So although our land that's adjacent to a park is not very valuable, that land, in coordination with the park for future redevelopment, might be very valuable. Also remember that when you sell off that piece of land, you've got to think about the future use of your mobile home park. Some mobile home parks out there are not always going to be mobile home parks. Maybe today, they're the highest and best use, but maybe they won't always be tomorrow.
As a result, you've got to think about the possibility that you may want that land in the end, because just possibly, down the road, when you go to redevelop the park and there's something else, that land could be the magic ingredient that gives you just enough land mass to attract that future thing you want to build there. Maybe by selling off that bit of land, you just don't have quite enough land to score that deal with Home Depot or Lowe's or that apartment developer. So sometimes, you want to keep that land handy, because you can use it down the road.
And also, think about the fact that if you sell that land, you lose control over what will go on the land. Think about that for a moment. If you sell that land next to your park, you have no control over what might soon be your neighbor. How will that impact your park? What if someone develops something on that land which is not good for you? What if the land ends up being light industrial with someone manufacturing some object, and it creates terrible smells in the manufacturing process? That would not be good for you.
So how can you sell the land and yet control what's going on? Well, one thing would be to deed restrict the land so you could stop some uses from going on there. Or another option would be to get that land, before you sell it, rezoned into a higher use. I had a mobile home park once in Lake Worth, Texas. It's a long story, but at the end of the movie, the city pretty much forced me to shut the park down. They wanted it done because it was an old, nasty trailer park with old, flat-roof homes. It had a very visible location entering the city thanks to the expansion of a highway, and it was clearly a money-loser for them. It had a lot of kids in there that went to school. The tax base didn't even come close to covering the cost.
So the city came to me and said, "We'll give you any zoning that you want if you will close that park down and sell it off." Well, I talked to my attorney, and he said, "Look, they're going to harass you to death. They're going to file violations on you all the time and make your life miserable, and they're offering you a sweet deal. So why don't you go ahead and take their offer? Take the land. Rezone into something of higher value, and then sell it off." And that's what we did.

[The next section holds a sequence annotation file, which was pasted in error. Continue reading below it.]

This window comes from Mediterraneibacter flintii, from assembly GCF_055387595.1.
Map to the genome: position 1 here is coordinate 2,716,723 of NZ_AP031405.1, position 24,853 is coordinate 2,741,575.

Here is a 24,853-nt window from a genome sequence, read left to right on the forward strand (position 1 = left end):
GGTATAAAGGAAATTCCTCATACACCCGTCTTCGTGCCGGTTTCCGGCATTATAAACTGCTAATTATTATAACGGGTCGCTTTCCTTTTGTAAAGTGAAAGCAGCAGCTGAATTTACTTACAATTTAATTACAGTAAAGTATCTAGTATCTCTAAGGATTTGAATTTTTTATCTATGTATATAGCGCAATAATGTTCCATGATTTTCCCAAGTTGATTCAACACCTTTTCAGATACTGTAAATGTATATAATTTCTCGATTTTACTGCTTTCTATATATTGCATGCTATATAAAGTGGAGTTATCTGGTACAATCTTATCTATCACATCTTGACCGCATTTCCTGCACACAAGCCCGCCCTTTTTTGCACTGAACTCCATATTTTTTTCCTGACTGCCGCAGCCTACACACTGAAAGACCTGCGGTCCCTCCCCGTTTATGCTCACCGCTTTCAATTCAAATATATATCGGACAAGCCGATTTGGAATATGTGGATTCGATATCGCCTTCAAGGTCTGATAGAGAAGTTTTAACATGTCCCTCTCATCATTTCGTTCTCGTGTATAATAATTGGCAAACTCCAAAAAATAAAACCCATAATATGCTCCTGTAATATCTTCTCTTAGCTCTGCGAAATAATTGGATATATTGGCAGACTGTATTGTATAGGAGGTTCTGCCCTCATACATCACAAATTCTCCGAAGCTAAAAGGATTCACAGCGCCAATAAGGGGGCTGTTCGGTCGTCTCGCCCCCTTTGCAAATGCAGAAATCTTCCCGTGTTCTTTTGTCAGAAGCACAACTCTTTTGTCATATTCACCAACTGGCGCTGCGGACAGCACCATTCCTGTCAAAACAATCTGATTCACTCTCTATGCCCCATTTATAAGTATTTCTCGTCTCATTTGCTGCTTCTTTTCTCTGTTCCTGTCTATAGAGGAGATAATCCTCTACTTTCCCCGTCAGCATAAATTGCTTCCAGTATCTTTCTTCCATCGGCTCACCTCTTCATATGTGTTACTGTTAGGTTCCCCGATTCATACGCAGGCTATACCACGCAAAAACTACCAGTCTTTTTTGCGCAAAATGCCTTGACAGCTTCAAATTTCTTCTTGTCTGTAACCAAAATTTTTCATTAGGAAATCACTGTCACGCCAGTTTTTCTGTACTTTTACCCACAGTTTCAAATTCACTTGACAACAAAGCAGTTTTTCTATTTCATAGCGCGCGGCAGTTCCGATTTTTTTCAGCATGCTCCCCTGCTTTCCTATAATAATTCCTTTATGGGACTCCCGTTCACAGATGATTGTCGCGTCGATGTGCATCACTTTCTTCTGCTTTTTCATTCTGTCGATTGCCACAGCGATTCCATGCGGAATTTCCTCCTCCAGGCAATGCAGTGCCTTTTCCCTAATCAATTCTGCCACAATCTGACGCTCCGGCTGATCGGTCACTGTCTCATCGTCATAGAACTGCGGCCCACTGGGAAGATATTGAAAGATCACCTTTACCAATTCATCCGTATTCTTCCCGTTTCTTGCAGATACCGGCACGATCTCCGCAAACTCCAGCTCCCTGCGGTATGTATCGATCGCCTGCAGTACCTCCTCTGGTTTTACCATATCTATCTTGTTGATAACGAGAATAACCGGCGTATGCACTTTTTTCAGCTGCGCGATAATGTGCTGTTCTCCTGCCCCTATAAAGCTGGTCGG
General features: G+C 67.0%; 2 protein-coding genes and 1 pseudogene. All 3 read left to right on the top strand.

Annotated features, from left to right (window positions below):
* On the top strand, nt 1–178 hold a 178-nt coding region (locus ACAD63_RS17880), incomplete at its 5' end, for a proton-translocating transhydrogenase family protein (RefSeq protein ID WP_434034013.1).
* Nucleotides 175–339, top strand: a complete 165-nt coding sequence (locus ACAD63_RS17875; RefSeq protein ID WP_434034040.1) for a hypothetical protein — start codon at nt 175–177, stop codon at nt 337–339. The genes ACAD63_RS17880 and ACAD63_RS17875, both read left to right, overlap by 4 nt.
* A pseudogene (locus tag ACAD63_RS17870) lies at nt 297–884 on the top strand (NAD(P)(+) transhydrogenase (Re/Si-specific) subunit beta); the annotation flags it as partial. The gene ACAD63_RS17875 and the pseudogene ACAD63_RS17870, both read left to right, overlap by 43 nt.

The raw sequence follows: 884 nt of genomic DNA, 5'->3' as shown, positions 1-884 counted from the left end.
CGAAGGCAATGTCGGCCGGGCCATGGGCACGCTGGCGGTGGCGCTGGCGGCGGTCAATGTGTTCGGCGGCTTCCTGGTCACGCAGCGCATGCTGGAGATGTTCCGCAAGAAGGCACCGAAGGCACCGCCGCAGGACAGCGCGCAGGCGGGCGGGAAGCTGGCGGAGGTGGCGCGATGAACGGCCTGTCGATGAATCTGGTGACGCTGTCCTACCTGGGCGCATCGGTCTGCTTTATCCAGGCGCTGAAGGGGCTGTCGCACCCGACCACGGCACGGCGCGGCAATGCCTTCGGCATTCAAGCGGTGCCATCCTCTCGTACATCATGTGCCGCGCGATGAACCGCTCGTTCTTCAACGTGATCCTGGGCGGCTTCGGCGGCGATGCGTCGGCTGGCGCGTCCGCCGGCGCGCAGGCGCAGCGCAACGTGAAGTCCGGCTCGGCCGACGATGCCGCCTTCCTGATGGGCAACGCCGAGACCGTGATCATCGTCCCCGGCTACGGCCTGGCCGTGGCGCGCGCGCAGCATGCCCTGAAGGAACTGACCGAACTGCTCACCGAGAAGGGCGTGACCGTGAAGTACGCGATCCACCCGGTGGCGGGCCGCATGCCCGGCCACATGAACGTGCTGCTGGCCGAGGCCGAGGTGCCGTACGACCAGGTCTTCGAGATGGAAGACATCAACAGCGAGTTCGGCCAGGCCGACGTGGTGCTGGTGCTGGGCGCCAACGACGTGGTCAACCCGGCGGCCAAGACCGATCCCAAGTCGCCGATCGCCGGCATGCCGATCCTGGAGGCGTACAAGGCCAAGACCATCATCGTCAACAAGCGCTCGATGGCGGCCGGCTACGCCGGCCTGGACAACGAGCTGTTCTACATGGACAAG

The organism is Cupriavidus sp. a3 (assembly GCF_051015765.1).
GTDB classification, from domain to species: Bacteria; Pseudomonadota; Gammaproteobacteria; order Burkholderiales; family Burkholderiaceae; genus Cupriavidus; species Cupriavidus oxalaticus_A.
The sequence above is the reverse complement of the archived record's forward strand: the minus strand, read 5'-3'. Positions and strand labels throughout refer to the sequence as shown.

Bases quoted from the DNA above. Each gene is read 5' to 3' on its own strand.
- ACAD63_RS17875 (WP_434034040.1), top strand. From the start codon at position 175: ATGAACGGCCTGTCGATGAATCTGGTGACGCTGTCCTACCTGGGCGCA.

The land had been zoned simply residential, which is not of much value in Lake Worth, Texas at that time. But they rezoned me into a commercial zoning, which allowed for the creation of anything else on the property. Restaurant, shopping center ... And I found someone who would buy the land almost immediately. So perhaps what you should do with raw land that you want to get rid of is either deed restrict it or rezone it into something more.
I wouldn't sell it off being zoned MH or some lower residential form of zoning. I'm not sure that's going to get you where you want to be. Maybe you should try and take it up a notch. Make it a more desirable zoning, something that might help your residents down the road. And it's a perfect opportunity to do it, because again, the cities love getting rid of anything that's even remotely attached to a mobile home park. So it's really an all-around win/win for everybody.
This is Frank Rolfe again with the Mobile Home Park Mastery podcast series. This pretty much completes the fifth of our five installment series on what to do with all those little extra assets that Mom & Pop give you. It's always nice to get free gifts, but at the same time, we all have to figure out what to do with the gift after we've had the excitement of opening it. Owning the mobile home land and getting the lot income is great. Owning the mobile homes is not always great, but it's the conduit to get your lot income. And we've talked about ways to manage that already, such as finding a path to ownership for the people who live in those mobile homes.
But I wanted to go over all these other additional assets, because so often when you buy that mobile home park, you never really anticipated you would one day own a commercial building or a bunch of storage units or an apartment complex, or even another stick-built home. So I hope you've got some great ideas from this of ways to convert that into real income, real property income, manage them effectively, and when all else fails, find a path to perhaps subdivide and sell those assets off. Again, this is Frank Rolfe of the Mobile Home Park Mastery podcast series. Hope you enjoyed this five part series, and we'll be back soon.